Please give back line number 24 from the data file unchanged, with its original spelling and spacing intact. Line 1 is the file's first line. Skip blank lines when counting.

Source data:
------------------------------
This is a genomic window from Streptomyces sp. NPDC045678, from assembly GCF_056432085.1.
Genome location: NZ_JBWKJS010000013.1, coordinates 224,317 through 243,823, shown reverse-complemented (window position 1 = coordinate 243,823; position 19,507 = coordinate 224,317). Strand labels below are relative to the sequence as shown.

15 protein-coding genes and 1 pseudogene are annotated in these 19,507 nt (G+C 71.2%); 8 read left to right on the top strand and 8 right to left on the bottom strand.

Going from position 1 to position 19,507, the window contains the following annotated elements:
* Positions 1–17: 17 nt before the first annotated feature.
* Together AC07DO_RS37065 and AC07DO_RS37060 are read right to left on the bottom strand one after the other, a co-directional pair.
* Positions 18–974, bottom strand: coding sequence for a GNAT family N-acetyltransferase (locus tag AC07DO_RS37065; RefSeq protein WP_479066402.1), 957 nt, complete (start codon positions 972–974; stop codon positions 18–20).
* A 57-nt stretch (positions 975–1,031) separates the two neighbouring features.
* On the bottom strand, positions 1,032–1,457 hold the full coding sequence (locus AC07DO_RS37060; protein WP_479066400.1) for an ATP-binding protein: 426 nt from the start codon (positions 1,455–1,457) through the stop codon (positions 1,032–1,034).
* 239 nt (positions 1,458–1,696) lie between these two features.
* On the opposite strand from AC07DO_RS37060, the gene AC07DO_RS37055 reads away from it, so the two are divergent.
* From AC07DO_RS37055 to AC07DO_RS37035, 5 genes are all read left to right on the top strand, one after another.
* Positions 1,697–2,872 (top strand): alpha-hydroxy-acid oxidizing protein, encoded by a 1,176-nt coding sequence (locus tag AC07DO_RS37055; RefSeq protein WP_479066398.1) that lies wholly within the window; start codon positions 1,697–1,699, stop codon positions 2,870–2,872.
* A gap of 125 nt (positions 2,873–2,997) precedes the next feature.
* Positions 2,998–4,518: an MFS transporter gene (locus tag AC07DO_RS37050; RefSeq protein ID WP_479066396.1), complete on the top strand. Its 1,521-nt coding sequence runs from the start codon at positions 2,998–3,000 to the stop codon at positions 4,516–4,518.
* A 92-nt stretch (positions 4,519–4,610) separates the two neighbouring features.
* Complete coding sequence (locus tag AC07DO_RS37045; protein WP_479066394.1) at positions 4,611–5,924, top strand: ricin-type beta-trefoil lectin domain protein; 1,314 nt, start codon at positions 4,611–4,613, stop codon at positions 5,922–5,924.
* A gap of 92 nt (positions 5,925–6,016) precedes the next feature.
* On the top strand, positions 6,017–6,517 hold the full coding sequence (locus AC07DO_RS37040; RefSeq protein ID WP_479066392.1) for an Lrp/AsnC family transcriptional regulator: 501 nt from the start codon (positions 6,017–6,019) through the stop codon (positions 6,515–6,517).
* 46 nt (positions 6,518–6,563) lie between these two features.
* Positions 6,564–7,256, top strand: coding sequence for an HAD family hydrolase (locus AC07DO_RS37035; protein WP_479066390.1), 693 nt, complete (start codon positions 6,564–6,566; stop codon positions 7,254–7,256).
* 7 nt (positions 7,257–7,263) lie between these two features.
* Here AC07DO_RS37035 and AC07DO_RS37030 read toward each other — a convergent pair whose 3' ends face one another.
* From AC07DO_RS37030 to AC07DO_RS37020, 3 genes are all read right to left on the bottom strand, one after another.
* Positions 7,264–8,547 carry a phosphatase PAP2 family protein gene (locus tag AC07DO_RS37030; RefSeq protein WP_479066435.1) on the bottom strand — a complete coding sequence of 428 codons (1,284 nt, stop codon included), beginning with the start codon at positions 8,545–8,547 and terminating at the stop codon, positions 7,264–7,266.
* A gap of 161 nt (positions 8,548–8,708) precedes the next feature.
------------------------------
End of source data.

* From AC07DO_RS37030 to AC07DO_RS37020, 3 genes are all read right to left on the bottom strand, one after another.